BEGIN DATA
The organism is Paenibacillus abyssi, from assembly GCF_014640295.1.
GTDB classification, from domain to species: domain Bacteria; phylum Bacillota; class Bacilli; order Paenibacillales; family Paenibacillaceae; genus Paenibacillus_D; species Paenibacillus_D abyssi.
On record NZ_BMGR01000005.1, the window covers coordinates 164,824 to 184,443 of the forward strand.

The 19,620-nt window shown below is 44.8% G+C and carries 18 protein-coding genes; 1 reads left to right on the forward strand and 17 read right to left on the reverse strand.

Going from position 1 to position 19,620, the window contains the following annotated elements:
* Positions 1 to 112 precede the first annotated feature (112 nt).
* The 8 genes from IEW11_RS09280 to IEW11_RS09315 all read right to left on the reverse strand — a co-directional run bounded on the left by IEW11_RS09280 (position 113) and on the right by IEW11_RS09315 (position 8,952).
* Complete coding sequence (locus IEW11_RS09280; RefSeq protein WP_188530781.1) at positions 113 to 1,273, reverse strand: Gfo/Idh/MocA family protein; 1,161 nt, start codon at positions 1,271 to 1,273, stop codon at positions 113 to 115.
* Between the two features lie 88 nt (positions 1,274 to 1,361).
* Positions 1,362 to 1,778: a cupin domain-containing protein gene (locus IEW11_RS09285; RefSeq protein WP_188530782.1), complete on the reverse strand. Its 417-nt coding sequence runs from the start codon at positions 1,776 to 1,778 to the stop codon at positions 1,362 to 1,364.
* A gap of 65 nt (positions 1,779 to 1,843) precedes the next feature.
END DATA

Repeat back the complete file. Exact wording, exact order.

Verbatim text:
The organism is Paenibacillus abyssi, from assembly GCF_014640295.1.
GTDB classification, from domain to species: domain Bacteria; phylum Bacillota; class Bacilli; order Paenibacillales; family Paenibacillaceae; genus Paenibacillus_D; species Paenibacillus_D abyssi.
On record NZ_BMGR01000005.1, the window covers coordinates 164,824 to 184,443 of the forward strand.

The 19,620-nt window shown below is 44.8% G+C and carries 18 protein-coding genes; 1 reads left to right on the forward strand and 17 read right to left on the reverse strand.

Going from position 1 to position 19,620, the window contains the following annotated elements:
* Positions 1 to 112 precede the first annotated feature (112 nt).
* The 8 genes from IEW11_RS09280 to IEW11_RS09315 all read right to left on the reverse strand — a co-directional run bounded on the left by IEW11_RS09280 (position 113) and on the right by IEW11_RS09315 (position 8,952).
* Complete coding sequence (locus IEW11_RS09280; RefSeq protein WP_188530781.1) at positions 113 to 1,273, reverse strand: Gfo/Idh/MocA family protein; 1,161 nt, start codon at positions 1,271 to 1,273, stop codon at positions 113 to 115.
* Between the two features lie 88 nt (positions 1,274 to 1,361).
* Positions 1,362 to 1,778: a cupin domain-containing protein gene (locus IEW11_RS09285; RefSeq protein WP_188530782.1), complete on the reverse strand. Its 417-nt coding sequence runs from the start codon at positions 1,776 to 1,778 to the stop codon at positions 1,362 to 1,364.
* A gap of 65 nt (positions 1,779 to 1,843) precedes the next feature.